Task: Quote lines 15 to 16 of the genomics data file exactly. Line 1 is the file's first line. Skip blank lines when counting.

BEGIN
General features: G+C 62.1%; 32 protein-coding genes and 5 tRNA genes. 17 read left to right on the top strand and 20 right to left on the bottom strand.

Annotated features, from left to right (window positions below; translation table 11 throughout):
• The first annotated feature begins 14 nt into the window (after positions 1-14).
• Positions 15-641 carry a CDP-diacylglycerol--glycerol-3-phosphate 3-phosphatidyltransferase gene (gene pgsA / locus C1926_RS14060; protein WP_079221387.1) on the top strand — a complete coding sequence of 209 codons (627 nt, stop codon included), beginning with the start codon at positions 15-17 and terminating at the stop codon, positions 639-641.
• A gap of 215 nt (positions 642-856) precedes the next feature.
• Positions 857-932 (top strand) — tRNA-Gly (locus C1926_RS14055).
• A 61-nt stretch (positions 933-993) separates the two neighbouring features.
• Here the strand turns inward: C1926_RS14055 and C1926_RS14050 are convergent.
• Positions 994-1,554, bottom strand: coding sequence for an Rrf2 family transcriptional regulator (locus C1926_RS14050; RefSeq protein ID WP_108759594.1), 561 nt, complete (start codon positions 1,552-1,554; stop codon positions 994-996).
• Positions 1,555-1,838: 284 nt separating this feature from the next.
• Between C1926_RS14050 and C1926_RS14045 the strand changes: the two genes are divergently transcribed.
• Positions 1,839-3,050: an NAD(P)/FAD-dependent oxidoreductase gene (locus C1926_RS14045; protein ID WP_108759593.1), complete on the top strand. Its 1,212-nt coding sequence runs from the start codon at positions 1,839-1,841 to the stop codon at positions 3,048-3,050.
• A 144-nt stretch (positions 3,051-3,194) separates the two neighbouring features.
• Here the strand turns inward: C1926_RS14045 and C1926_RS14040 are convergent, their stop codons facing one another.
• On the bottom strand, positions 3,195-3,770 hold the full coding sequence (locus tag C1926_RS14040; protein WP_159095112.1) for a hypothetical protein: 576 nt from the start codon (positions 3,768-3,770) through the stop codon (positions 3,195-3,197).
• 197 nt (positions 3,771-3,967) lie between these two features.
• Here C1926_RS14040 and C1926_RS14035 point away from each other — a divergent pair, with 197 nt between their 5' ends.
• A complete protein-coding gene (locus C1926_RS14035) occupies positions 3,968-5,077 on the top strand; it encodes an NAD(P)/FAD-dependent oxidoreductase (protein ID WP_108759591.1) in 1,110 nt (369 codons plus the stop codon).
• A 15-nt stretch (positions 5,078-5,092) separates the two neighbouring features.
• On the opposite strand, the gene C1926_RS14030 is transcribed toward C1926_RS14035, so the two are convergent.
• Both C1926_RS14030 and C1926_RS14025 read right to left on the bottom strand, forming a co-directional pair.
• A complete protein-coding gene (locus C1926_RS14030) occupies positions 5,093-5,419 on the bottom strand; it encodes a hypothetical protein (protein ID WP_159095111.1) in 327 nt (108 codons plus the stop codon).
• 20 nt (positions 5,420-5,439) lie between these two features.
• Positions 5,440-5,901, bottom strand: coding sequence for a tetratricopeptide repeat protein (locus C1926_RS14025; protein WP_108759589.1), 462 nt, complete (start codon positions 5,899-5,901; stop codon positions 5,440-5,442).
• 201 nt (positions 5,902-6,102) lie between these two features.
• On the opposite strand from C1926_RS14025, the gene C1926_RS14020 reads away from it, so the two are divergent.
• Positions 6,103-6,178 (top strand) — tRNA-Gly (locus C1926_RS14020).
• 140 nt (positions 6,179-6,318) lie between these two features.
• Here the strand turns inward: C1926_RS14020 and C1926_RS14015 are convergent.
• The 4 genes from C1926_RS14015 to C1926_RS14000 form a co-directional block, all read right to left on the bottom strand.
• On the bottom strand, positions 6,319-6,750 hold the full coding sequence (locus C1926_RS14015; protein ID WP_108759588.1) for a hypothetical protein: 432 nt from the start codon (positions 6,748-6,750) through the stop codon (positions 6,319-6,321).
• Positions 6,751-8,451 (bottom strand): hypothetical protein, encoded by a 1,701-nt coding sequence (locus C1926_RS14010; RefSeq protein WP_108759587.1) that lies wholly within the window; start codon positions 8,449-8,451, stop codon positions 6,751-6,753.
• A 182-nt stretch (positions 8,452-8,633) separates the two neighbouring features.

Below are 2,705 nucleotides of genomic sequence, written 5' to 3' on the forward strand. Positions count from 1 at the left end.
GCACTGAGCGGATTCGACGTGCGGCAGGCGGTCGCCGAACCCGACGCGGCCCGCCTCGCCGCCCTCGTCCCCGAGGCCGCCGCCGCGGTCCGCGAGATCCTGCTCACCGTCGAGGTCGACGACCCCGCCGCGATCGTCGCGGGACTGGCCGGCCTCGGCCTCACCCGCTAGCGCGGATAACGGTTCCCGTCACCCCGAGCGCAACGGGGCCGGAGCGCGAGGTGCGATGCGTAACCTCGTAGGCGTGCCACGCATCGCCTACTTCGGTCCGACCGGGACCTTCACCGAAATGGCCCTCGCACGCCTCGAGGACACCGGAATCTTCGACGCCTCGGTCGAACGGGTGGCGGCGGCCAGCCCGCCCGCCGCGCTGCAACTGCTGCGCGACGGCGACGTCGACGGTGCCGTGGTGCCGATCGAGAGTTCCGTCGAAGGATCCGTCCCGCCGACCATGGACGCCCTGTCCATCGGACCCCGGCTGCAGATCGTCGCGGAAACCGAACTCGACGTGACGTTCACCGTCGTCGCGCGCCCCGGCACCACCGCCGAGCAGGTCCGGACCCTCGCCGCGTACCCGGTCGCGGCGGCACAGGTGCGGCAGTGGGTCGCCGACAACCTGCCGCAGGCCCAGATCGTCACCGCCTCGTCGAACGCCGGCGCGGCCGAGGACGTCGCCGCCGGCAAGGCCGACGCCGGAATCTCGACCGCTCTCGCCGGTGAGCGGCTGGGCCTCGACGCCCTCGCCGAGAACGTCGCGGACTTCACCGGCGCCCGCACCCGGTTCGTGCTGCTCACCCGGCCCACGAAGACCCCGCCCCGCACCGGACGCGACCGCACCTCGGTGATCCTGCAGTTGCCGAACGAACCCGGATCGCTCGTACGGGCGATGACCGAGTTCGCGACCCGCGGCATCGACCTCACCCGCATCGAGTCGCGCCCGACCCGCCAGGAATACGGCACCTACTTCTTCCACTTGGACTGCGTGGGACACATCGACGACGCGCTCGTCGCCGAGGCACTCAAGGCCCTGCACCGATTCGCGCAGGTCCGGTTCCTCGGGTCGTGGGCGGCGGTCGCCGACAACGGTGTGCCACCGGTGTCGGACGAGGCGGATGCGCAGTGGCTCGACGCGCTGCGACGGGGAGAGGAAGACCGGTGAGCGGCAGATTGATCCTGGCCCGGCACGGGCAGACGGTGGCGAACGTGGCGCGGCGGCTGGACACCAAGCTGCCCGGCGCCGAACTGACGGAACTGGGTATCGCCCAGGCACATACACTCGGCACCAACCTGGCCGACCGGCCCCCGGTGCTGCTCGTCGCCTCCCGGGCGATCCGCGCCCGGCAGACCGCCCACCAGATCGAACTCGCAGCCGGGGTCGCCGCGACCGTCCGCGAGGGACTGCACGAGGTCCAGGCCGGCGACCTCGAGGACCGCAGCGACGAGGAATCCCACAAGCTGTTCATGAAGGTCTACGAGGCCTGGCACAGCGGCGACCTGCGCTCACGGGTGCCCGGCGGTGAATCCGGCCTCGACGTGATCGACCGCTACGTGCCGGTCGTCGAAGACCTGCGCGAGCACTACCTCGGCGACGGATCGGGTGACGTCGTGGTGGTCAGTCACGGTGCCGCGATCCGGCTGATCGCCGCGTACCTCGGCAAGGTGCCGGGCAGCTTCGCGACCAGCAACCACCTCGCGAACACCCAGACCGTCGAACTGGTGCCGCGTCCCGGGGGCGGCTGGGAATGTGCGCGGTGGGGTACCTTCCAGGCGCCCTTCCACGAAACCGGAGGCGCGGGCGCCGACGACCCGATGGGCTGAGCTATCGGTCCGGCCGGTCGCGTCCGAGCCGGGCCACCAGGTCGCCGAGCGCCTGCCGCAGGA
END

• On the bottom strand, positions 3,195-3,770 hold the full coding sequence (locus tag C1926_RS14040; protein WP_159095112.1) for a hypothetical protein: 576 nt from the start codon (positions 3,768-3,770) through the stop codon (positions 3,195-3,197).
• 197 nt (positions 3,771-3,967) lie between these two features.